Michael Ralph was 45 when he decided to become a foster carer with Community Foster Care. It was, he says, one of the best decisions he ever made.
The former chef grew up in Lancashire as part of a big family – he was the youngest of nine children, with 15 years between Michael and his oldest sister.
Having left school at 16, he carved a career in the catering business, working in hotels, pubs and restaurants in and around Blackpool.
“I’d been in catering for more than 20 years and decided I’d had enough. I’d been married and divorced by then and wanted a new direction. I thought about internet sales and that kind of thing. Then I saw something about fostering on TV and that was it.
“It would give me an opportunity to put something back into the community and to work with kids.
“Friends said I must be mad. But they were wrong. I’ve always loved children and would have loved to have more of my own – maybe because I come from such a big family. We’d also talked about fostering when I was married so it wasn’t a totally new idea.
“My neighbours in Preesall were foster carers so I went to see them about how to get started. They put me in touch with Community Foster Care and I’ve never looked back. It’s wonderful.
“The agency came to see me and four months later I was approved. A week after that I got a phone call to say they had a possible placement.
“The supervising social worker took me to meet an 11-year-old boy who ended up staying with me for three months.
“That first placement set me in good stead. It helped me to understand the way cared-for children are and the reasons they are like they are.
“In the following years I learned what these children have to cope with at such an early stage in life. In my upbringing I was loved, we had a happy home that was always warm and cosy. I didn’t realise how lucky I was.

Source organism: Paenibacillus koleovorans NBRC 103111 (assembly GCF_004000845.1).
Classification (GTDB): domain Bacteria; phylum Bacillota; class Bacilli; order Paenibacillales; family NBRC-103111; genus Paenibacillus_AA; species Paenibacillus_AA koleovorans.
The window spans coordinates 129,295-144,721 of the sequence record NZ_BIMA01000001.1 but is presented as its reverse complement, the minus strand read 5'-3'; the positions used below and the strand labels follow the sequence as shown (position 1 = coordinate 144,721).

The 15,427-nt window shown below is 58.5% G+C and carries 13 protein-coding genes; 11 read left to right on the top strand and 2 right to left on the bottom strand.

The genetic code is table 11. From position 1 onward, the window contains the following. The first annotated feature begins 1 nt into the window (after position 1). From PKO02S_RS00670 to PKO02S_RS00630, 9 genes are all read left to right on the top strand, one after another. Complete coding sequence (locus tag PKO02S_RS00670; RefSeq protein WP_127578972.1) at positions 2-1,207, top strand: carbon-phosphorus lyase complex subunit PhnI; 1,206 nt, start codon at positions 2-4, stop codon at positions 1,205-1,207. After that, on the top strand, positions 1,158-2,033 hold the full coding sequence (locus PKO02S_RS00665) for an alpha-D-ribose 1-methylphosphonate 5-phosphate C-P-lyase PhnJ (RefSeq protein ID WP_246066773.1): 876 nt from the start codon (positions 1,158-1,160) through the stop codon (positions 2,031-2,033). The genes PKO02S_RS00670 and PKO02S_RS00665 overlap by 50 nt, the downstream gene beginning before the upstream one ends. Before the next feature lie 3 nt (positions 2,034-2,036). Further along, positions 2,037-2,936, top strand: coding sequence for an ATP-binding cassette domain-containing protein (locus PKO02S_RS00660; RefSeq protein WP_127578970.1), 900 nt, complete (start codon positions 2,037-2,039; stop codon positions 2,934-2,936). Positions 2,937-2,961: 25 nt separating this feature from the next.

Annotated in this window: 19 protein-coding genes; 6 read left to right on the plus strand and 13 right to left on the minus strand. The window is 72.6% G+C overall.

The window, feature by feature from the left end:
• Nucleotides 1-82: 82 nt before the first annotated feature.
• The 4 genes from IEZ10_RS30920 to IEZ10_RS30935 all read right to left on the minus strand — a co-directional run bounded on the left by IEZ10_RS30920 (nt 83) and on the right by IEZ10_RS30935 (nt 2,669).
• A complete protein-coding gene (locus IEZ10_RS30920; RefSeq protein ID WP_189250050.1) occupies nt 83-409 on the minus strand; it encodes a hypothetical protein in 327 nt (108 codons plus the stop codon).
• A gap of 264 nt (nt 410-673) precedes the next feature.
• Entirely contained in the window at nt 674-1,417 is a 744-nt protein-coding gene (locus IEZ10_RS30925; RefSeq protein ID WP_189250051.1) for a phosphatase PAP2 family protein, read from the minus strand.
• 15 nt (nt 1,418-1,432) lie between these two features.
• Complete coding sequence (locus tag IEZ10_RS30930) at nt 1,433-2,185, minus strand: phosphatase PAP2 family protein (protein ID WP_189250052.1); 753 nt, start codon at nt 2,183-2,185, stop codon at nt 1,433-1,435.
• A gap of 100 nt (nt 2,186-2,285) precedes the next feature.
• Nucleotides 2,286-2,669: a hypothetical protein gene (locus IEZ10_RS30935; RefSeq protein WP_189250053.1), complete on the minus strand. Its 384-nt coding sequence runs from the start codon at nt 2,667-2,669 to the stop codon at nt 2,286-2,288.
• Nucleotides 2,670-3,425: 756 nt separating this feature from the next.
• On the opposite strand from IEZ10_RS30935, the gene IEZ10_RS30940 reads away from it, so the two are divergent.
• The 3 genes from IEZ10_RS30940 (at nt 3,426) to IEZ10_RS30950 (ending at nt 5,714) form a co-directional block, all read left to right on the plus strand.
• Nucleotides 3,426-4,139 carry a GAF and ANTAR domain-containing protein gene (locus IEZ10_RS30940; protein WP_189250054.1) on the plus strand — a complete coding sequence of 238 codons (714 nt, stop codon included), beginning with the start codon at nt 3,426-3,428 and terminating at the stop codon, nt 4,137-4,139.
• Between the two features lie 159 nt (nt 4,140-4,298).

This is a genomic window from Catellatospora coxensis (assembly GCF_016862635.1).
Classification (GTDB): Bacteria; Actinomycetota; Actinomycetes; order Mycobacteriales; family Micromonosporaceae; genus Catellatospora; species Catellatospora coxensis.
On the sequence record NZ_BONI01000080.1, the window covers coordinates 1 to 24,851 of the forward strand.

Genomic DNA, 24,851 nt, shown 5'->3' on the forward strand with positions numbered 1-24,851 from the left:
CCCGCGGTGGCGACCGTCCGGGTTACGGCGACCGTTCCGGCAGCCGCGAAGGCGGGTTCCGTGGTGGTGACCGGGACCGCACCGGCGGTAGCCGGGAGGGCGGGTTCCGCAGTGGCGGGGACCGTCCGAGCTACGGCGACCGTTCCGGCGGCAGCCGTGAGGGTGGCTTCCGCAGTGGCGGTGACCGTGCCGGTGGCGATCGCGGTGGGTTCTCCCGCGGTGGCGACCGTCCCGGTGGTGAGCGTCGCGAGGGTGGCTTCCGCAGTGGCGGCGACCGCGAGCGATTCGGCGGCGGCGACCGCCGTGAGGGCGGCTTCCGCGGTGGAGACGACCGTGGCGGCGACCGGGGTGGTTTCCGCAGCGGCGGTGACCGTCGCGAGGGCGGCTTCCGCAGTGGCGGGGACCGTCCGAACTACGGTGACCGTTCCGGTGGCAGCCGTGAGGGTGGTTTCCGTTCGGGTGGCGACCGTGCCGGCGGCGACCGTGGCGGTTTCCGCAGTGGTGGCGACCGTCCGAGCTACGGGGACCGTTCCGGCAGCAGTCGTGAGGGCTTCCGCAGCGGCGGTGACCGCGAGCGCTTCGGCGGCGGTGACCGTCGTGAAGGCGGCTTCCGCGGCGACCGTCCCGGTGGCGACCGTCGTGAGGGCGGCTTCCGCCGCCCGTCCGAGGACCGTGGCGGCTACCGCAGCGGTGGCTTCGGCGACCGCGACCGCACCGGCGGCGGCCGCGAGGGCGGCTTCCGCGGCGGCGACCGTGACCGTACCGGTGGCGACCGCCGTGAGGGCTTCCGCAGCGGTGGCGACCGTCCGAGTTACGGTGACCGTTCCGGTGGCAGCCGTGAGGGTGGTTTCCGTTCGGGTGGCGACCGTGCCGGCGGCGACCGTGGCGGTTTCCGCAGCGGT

“The love and nurturing that happened to me is the main thing that cared-for children miss out on. It makes them feel neglected, unloved and unwanted. There hasn’t been anyone there for them.
“My job as a foster carer is to give children a stable, loving life, to be a role model – someone who will take care of them and be there for them, whatever happens. Everything else is immaterial.
“It’s incredibly rewarding to see children change as they become settled, when they start to make friends and feel happy in themselves. I love it.”
Michael’s daughters visit several times a week and back their dad in his new role.
“When I was being assessed by CFC, they were asked how they felt about their dad fostering and they’ve always been very supportive. The cared-for children have three big sisters to look up to and they get on really well.”
He has no regrets about choosing Community Foster Care. “I’m so glad I spoke to my neighbours and found CFC. I couldn’t have had a better agency. The staff have given me all the support I need – they’re fantastic. It’s also a non-profit organisation so everything goes back to the children.”
Michael’s advice to anyone considering fostering is clear: “Just go for it. It’s wonderful.”